India need Varun Arron along with Bhuneshwar Kumar, Ishant Sharma and Mohamed Shami to give India real attacking oppions on the seam front and expose this third rate English batting line up. Butler is getting a go at test cricket not because of great first class or ODI form but because Prior quit and bottled it, like an English bottler like Swan and Trott before him. If India have the courage to go with four good seamers England's batting will disintegrate.

  • CodandChips on July 26, 2014, 16:09 GMT

    I just want to add that I hope playing test cricket doesn't suddenly start to have a negative effect on his white-ball game. Buttler has the potential to become the best white-ball finisher in the game. I'd hate to compromise that.

    England play more cricket than any other country. This is why England players get rested so much. If Buttler starts to play all 3 formats for England he will need resting from the occasional series I assume. If this happens England will need to ask in which format(s) does Jos Buttler best serve the country? I hope they have sense enough to realise his best service for England will be in the white-ball games.

  • GrumpiusMaximus on July 26, 2014, 16:05 GMT

    I still think Foster would have been a better choice. He's in form with the bat and his keeping is miles ahead of Buttler's. I'm a strong advocate of picking the best team at the time - especially when we're doing so poorly. Twenty wickets is the key and I think Foster makes that more likely.

    With that said, I wish Buttler all the best. He seems like a very decent bloke and he could bring a new energy into the side that's been lacking of late. He has a long career ahead of him so I can understand the selection even if I don't entirely agree with it. If he can cement his place in the team through good glove work and aggressive batting he's a good option for the future.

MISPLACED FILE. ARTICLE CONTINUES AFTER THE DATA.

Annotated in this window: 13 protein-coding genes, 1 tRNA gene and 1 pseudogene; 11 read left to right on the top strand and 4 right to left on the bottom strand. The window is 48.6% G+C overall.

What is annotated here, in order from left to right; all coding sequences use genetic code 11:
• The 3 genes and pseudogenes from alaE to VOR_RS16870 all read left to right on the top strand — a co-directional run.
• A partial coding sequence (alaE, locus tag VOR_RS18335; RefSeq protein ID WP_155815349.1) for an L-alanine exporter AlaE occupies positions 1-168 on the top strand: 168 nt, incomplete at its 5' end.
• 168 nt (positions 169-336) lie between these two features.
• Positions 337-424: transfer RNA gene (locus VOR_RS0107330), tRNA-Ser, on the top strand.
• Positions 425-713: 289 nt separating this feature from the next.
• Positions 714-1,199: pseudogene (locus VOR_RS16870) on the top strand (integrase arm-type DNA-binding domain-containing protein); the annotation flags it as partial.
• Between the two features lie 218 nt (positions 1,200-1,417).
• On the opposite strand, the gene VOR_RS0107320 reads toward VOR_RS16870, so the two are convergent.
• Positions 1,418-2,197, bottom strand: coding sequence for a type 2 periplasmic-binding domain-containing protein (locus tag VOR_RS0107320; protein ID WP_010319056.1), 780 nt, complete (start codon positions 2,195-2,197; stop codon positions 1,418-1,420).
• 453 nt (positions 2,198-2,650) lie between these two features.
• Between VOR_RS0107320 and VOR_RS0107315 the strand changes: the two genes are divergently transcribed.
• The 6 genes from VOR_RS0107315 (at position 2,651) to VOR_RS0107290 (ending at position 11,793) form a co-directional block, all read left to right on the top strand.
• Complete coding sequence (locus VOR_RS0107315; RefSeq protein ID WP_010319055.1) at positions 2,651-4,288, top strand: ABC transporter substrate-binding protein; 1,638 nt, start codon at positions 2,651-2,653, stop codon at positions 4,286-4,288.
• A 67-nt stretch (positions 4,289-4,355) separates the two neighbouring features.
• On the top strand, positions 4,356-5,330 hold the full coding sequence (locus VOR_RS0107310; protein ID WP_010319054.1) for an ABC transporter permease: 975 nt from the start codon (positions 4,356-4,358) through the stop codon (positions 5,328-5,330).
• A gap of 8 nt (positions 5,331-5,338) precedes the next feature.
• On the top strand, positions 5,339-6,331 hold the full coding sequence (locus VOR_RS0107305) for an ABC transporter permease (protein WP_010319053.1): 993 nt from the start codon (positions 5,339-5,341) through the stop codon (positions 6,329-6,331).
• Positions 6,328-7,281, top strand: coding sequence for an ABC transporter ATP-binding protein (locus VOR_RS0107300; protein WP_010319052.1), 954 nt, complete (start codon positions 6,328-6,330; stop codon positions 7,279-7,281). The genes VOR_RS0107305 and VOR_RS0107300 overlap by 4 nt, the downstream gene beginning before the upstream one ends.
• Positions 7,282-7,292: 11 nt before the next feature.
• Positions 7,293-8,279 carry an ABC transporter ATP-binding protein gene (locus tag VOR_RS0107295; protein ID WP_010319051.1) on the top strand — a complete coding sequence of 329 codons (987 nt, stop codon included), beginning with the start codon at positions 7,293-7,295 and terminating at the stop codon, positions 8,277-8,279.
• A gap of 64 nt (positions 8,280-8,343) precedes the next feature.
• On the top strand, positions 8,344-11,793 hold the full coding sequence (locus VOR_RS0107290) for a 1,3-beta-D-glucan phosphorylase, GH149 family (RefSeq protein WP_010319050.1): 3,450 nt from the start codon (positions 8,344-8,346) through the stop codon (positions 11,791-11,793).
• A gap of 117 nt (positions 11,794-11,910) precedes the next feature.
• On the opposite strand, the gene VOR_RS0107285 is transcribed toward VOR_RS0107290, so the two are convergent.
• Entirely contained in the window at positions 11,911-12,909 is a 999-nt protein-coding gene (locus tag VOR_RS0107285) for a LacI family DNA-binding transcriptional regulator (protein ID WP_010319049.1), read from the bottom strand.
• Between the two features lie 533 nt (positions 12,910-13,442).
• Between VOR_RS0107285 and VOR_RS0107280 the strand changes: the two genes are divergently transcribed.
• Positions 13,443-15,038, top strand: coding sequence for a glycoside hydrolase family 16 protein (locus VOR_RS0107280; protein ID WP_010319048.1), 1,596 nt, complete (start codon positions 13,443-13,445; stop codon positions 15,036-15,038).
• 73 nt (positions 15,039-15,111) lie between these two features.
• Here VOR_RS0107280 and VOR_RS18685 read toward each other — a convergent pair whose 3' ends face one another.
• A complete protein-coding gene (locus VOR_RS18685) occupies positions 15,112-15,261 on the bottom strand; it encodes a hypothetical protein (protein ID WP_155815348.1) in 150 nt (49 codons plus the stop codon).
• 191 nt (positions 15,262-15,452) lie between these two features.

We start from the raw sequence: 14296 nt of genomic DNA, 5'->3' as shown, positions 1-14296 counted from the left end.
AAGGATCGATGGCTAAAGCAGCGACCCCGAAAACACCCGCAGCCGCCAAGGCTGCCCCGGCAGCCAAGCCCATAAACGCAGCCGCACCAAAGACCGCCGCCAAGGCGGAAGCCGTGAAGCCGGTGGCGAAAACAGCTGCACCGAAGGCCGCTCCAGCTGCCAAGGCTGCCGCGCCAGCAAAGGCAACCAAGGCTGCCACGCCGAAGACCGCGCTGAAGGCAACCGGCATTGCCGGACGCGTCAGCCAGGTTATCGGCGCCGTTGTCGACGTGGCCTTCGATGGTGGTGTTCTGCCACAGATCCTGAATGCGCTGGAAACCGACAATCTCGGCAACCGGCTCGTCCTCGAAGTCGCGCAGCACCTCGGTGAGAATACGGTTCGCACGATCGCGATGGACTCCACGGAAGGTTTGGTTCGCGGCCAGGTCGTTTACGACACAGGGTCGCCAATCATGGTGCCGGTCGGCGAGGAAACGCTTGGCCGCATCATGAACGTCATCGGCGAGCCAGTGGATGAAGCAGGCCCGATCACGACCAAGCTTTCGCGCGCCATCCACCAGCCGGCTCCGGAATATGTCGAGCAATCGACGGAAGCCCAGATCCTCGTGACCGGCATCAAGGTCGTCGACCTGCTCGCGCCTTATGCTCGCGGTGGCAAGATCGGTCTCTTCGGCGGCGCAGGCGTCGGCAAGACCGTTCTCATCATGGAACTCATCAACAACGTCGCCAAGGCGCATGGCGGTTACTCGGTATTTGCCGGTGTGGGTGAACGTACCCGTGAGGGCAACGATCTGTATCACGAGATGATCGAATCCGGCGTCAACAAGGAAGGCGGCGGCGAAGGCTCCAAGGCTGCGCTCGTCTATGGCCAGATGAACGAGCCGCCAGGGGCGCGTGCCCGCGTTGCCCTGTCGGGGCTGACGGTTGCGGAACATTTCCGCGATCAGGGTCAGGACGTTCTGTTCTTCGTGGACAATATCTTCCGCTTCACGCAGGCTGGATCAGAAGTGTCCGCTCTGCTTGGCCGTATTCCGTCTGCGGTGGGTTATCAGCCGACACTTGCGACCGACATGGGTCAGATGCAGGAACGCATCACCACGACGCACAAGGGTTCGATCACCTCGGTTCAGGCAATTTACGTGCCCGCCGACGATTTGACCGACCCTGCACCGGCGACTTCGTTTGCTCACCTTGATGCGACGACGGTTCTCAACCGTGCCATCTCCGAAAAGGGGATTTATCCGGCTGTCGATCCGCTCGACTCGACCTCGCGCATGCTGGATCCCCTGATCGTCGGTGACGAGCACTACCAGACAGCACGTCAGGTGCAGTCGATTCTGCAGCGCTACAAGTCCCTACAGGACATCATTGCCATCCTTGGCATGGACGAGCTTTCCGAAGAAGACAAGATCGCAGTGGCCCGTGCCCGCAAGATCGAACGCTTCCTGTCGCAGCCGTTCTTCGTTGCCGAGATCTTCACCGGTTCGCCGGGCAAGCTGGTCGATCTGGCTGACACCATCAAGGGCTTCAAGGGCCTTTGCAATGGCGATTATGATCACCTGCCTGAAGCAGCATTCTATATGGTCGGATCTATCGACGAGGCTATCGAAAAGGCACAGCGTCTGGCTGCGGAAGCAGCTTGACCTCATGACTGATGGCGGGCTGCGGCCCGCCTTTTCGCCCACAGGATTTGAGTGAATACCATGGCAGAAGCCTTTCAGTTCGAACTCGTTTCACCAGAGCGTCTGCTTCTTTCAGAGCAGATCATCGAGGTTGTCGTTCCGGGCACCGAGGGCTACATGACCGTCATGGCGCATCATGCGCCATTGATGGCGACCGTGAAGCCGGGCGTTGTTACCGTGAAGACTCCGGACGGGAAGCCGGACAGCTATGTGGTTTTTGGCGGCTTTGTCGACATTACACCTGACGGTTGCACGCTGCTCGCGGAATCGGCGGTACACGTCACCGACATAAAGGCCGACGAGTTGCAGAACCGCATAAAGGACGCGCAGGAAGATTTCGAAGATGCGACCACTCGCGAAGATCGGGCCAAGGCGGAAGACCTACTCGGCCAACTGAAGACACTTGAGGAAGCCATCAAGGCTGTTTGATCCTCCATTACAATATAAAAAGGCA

• pestonji on July 26, 2014, 15:20 GMT

    Another mistake by England. If there are doubts about butler's keeping why give him the role. W.k. is a specialist role. Give it to the best keeper in England. This bits and pieces approach has always hurt England. It smacks of difference but they never seem to learn.

  • on July 26, 2014, 15:19 GMT

    This is the time when you make legends from no where, this is moment to grab an opportunity. Butler had been fanatics one dayer for England in recent past, however the kind of role he has to play in england line up is much dependent on how tailenders perform. England is yet to win a test match and Butler is coming as a replacement of Prior, he is carrying hope of England while batting at no.7 .

  • on July 26, 2014, 14:59 GMT

    It is nice to see ECB selectors placing faith in youngsters: Robson, Ballance, Root, & now Buttler.

    Whether it is Buttler, or some one else, or even the young boy Whiteman currently making waves in Australia is secondary. The primary issue is the willingness to to try out young ones with fire in the belly.That's the way to go.

  • Mr.CricketJKNotHussey on July 26, 2014, 13:46 GMT

    Honestly, this is exactly what English cricket needed. An injection of freshness and daring. Buttler is the most "un-english" English player out there.....much like a certain former player of South African decent. I'm not saying he will be a sure shot success, but he needed to be inducted into the squad soon. The more experience he gets, the better it is for England. I just hope the board doe not interfere with his free-style playing.

  • BhushanPheonix on July 26, 2014, 13:13 GMT

    From my analysis this is only one change, they need a geniune spinner and also an attacking opener may be Alex Hales.. at this point of time England needs more in form players rather than Class players who are out of form...

  • on July 26, 2014, 11:18 GMT

    Spin is the acid test of a keeper. He might have his work cut out. When it spins Moeen seems to be turning it sharply. Not with the control or dip of Swann, but in terms of revs on the ball and turn off the pitch - well he spins it a lot more than the Indian spinners, but for some reason India don't play their best spinner. The "spinometer" thing is frequently in the red, and the deviation is in the region of 8 degrees when the pitch offers turn -which is a ton.